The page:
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My partner and I have been crappie fishing once or twice a week all this year, but I think it's about over for now.

We had the strangest trip out of State Park on Wednesday, 10-7.  We caught the most crappie ever, I'd guess we caught and released 90 to 100 crappie between us - and almost all of them were less than 10" long.  We brought 5 keepers home, total, and they were about 10 1/2".  Our many, many short fish were both black and white crappie and lots of them measured 9 7/8" - from there down to as little as 7".

We're using minnows and ultra-light tackle on brushpiles, of course, and we tried lots of brushpiles - from a depth of 12' down to 27' or so.  There were two completely dry holes, but mostly the story was the same regardless of depth - lots of short crappie, no keepers.

I think the cause is fishing pressure, and we're responsible for that as much as anybody.  It's the same deal on walleyes - I've got to wonder how many trolled lures or baits the average Stockton walleye has seen go by its' nose every day this year.  A whole bunch, that's for sure.

Well, we've had a good time and at least we know that there are lots of small crappie in Stockton for future seasons.  I think we'll target white bass for awhile, then hunt some deer.

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I'm Not sure of where the Broodstock walleye are collected now, but a few years ago, and for several on consecutive years, they were all collected below Truman Dam, which are lake of the Ozarks fish t

I'm not sure who you got that information from, but I was highly involved with sampling and collection of walleye broodstock in the 80s. We never determined that shocking had any negative effect on sp

You guys trying to compare a Lowland fishery in Mississippi to a highland fishery like Stockton is just plain dumb . Clear water , cold winters , lack of cover . These things don’t play a part in the

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As I just posted on another thread our crappie fishing is down as well. We fish out of CC. Hardly ever catch more than a couple keepers and just got tired of dragging the boat around for so little. A ton of very small (3-5") black crappie but that is about it. Called it quits about 2 weeks ago. Very disappointing.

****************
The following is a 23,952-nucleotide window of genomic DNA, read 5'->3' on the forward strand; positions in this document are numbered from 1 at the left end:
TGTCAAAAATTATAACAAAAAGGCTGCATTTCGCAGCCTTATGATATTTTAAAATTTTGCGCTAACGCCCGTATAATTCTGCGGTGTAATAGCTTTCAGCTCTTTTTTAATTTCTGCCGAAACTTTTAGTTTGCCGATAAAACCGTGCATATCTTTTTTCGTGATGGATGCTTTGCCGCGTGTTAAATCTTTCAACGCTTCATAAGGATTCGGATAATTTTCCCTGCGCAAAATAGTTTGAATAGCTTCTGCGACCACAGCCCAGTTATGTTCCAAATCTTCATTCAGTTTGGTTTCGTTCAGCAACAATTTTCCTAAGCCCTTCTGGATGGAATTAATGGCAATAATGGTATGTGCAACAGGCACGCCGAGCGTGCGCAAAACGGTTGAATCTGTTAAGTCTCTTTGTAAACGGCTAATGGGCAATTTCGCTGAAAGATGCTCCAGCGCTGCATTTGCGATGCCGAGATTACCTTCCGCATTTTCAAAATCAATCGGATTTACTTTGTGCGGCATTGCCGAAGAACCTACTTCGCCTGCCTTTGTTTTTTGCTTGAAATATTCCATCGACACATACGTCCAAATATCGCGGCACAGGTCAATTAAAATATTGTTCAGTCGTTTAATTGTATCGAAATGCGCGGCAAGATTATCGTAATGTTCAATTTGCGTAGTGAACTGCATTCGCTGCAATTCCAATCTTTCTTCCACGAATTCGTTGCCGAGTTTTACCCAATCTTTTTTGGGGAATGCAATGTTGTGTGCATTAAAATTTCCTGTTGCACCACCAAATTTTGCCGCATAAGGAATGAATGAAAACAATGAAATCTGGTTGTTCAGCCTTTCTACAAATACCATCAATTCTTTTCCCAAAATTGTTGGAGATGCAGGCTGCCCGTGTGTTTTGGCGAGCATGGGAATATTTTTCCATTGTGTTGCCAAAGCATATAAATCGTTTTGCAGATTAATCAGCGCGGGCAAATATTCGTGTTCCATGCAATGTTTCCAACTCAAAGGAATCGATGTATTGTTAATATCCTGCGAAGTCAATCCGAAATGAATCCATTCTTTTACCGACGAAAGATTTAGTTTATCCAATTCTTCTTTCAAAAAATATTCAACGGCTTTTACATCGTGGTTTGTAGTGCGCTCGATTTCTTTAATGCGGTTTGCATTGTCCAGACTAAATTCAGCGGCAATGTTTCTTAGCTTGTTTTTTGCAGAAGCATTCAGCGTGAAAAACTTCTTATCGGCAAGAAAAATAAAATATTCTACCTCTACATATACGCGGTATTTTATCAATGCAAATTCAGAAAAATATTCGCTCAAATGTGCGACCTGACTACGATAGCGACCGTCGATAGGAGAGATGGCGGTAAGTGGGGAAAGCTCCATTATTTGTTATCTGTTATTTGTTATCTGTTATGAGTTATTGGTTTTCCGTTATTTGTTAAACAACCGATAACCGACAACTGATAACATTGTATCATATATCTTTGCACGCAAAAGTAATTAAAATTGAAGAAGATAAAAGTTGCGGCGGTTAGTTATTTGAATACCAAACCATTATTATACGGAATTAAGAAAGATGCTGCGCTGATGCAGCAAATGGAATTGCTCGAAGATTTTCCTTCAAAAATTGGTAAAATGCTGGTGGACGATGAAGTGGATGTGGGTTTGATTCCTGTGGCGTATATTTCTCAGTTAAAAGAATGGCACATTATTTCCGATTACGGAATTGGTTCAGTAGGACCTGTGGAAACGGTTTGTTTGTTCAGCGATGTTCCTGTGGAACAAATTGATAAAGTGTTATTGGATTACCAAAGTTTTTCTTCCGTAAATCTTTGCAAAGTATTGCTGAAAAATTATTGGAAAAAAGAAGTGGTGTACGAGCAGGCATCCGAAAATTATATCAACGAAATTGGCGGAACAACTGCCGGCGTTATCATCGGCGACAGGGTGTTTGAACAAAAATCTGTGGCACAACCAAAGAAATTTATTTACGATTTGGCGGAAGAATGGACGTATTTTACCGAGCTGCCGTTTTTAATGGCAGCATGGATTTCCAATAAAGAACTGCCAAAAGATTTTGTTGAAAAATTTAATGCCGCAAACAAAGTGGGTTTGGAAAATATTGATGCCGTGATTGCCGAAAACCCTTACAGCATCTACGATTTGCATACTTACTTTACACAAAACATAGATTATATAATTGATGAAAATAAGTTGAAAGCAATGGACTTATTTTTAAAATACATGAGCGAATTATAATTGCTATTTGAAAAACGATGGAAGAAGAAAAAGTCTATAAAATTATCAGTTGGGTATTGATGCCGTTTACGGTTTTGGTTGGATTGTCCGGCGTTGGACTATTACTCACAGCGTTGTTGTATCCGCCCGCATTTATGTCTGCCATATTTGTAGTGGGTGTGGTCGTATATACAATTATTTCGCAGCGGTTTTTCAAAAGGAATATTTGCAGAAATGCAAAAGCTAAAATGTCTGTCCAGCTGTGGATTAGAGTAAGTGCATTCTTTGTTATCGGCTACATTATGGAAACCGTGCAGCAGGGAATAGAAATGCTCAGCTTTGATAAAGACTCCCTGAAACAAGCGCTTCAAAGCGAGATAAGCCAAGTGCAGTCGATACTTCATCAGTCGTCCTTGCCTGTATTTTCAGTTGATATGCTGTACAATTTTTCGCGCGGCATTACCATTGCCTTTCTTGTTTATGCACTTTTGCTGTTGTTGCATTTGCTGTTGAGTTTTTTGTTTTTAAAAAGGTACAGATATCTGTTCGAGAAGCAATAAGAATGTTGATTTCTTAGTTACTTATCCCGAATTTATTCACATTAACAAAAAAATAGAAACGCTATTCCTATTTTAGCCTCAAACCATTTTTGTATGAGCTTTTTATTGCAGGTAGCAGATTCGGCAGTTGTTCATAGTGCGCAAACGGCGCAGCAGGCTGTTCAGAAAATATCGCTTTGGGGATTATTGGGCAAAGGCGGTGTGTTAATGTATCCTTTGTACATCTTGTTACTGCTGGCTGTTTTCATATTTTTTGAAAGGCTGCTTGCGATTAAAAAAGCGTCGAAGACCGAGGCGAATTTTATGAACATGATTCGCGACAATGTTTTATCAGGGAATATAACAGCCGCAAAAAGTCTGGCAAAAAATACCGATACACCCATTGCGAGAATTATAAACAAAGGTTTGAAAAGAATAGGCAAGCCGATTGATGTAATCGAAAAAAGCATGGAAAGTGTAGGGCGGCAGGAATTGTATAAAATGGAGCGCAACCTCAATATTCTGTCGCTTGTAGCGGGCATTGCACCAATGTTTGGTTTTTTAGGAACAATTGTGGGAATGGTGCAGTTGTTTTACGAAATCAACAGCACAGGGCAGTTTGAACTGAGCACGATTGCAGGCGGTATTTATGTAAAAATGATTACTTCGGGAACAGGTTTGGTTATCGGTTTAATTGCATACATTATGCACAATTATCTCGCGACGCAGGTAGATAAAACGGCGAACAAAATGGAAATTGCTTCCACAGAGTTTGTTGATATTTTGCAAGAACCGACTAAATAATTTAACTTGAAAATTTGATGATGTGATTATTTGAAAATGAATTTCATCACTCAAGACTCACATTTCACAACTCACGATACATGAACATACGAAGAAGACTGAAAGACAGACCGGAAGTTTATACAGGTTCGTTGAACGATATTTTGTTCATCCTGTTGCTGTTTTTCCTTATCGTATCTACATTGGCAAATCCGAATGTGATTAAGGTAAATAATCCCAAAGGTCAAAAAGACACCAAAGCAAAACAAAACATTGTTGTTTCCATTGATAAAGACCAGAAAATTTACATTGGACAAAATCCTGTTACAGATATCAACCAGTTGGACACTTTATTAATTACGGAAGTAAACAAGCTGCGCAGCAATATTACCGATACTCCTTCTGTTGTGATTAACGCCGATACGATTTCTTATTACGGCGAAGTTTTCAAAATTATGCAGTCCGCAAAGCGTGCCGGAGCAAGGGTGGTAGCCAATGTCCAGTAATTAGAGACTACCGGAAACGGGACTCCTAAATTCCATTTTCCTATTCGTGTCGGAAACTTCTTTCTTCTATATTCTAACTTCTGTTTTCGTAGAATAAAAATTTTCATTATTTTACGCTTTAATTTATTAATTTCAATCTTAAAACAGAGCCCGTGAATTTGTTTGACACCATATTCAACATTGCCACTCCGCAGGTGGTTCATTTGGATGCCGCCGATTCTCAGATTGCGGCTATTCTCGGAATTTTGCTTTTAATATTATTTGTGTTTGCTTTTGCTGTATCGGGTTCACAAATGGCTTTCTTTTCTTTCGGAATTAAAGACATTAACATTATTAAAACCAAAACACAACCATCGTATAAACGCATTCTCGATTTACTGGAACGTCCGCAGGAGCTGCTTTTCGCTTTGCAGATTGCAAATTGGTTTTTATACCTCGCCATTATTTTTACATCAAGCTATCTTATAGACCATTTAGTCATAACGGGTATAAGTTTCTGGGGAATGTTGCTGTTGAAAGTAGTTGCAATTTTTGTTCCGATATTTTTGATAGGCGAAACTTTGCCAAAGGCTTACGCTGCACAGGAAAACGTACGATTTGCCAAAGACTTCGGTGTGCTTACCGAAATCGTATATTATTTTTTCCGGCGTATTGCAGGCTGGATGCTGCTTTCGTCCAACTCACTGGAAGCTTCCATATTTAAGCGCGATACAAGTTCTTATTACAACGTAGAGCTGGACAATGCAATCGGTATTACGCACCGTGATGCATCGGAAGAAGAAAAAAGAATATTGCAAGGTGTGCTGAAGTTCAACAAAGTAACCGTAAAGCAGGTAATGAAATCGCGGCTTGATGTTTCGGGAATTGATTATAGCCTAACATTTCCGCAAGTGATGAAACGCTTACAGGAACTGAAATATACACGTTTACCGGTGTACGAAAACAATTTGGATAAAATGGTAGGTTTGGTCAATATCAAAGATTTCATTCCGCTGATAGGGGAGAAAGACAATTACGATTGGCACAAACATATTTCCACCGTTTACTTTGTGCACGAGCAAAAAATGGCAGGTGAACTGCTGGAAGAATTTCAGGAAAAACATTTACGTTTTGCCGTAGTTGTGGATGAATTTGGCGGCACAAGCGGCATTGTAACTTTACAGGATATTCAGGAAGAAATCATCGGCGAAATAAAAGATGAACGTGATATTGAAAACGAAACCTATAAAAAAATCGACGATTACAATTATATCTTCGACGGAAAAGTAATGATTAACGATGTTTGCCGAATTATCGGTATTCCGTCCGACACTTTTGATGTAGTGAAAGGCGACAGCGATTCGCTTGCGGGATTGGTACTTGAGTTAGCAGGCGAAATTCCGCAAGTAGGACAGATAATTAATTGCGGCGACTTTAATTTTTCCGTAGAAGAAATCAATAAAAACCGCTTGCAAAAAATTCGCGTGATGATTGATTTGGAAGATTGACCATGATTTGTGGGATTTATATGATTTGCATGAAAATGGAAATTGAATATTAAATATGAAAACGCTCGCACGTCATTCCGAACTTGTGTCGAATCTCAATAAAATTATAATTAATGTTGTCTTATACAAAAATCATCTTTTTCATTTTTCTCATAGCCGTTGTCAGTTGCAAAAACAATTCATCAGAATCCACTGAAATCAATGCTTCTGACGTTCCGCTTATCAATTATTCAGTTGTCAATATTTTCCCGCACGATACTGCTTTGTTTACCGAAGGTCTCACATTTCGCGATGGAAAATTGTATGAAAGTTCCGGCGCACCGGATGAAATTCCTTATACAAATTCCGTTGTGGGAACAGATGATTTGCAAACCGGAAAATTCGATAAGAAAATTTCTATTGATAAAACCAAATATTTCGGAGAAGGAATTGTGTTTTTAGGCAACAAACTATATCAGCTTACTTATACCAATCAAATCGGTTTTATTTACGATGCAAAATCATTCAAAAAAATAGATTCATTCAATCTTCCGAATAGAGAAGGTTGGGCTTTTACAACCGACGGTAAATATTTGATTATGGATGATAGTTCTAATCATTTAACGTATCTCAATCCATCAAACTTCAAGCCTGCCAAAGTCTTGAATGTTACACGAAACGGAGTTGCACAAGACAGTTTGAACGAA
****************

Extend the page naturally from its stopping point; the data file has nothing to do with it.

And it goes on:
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I went over to Pomme last night. I did have 6 keepers after two hours, and must have sorted through 50 dinks to get them. They were biting ridiculously good.

I haven't been over to Stockton in a little while, but was finding pretty much the same thing. 

-Austin

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10 hours ago, MrGiggles said:

I went over to Pomme last night. I did have 6 keepers after two hours, and must have sorted through 50 dinks to get them. They were biting ridiculously good.

I haven't been over to Stockton in a little while, but was finding pretty much the same thing. 

 

22 hours ago, Sam said:

My partner and I have been crappie fishing once or twice a week all this year, but I think it's about over for now.

We had the strangest trip out of State Park on Wednesday, 10-7.  We caught the most crappie ever, I'd guess we caught and released 90 to 100 crappie between us - and almost all of them were less than 10" long.  We brought 5 keepers home, total, and they were about 10 1/2".  Our many, many short fish were both black and white crappie and lots of them measured 9 7/8" - from there down to as little as 7".

We're using minnows and ultra-light tackle on brushpiles, of course, and we tried lots of brushpiles - from a depth of 12' down to 27' or so.  There were two completely dry holes, but mostly the story was the same regardless of depth - lots of short crappie, no keepers.